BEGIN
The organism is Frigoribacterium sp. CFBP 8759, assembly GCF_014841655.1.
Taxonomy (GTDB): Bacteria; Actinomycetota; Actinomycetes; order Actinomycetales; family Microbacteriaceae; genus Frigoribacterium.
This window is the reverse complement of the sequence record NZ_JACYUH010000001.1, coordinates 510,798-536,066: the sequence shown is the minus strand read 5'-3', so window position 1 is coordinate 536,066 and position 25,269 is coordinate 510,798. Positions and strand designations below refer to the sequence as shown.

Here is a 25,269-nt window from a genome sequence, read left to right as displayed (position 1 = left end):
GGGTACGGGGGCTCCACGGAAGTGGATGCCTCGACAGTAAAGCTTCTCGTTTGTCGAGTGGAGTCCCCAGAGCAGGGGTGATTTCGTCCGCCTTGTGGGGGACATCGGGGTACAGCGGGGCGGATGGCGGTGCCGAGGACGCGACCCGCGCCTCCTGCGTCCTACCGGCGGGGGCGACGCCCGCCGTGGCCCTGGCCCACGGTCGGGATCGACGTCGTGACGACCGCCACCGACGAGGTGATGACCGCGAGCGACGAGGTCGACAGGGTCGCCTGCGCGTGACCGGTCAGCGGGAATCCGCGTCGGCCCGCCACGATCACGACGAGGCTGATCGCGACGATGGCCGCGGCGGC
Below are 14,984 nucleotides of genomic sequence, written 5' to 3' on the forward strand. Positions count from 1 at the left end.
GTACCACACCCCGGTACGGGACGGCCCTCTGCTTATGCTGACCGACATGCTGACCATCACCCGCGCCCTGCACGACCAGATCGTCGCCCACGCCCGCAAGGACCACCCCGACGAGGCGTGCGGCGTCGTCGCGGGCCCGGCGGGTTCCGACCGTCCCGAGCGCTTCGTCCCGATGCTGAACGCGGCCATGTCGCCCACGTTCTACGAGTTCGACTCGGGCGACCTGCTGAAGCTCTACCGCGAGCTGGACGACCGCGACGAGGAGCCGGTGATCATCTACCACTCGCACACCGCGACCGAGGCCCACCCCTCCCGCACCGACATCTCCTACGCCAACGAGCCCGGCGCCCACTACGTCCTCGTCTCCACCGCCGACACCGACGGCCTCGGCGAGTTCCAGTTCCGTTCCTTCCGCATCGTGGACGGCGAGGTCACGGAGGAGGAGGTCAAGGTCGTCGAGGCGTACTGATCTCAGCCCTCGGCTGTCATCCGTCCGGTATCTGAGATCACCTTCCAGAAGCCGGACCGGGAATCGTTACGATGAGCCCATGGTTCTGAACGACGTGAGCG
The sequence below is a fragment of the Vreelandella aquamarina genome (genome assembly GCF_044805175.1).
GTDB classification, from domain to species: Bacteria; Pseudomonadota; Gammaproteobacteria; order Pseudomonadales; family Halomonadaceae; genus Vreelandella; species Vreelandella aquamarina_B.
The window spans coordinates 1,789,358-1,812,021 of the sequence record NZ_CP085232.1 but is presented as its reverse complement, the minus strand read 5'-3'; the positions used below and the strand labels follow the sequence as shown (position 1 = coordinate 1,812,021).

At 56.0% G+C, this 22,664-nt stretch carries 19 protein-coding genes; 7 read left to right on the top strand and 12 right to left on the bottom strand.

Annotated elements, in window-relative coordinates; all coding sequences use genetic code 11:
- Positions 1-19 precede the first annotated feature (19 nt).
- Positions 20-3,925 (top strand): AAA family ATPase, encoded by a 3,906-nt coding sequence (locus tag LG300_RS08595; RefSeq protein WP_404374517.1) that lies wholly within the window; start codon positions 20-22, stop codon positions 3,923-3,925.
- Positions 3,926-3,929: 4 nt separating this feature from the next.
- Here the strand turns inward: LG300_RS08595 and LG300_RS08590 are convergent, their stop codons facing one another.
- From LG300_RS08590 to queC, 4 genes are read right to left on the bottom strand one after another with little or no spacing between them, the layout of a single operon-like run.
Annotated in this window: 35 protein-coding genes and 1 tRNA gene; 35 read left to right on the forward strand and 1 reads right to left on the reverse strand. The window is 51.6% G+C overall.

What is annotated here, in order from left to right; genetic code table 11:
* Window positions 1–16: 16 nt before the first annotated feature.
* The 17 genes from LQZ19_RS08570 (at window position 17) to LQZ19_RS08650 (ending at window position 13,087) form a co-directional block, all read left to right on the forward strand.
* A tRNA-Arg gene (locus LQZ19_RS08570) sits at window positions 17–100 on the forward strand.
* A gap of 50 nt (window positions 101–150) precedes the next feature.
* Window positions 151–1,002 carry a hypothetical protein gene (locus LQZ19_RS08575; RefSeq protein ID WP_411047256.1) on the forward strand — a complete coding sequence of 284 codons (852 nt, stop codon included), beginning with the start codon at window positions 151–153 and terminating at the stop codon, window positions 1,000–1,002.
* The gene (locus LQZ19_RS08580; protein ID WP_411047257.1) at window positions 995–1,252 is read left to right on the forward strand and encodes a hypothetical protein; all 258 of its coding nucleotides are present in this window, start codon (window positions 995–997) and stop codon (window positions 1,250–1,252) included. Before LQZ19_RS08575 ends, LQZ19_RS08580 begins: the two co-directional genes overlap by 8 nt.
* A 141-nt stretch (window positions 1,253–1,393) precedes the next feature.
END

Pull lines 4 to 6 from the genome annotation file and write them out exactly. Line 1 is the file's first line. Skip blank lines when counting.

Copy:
Here is a 25,269-nt window from a genome sequence, read left to right as displayed (position 1 = left end):
GGGTACGGGGGCTCCACGGAAGTGGATGCCTCGACAGTAAAGCTTCTCGTTTGTCGAGTGGAGTCCCCAGAGCAGGGGTGATTTCGTCCGCCTTGTGGGGGACATCGGGGTACAGCGGGGCGGATGGCGGTGCCGAGGACGCGACCCGCGCCTCCTGCGTCCTACCGGCGGGGGCGACGCCCGCCGTGGCCCTGGCCCACGGTCGGGATCGACGTCGTGACGACCGCCACCGACGAGGTGATGACCGCGAGCGACGAGGTCGACAGGGTCGCCTGCGCGTGACCGGTCAGCGGGAATCCGCGTCGGCCCGCCACGATCACGACGAGGCTGATCGCGACGATGGCCGCGGCGGC
Below are 14,984 nucleotides of genomic sequence, written 5' to 3' on the forward strand. Positions count from 1 at the left end.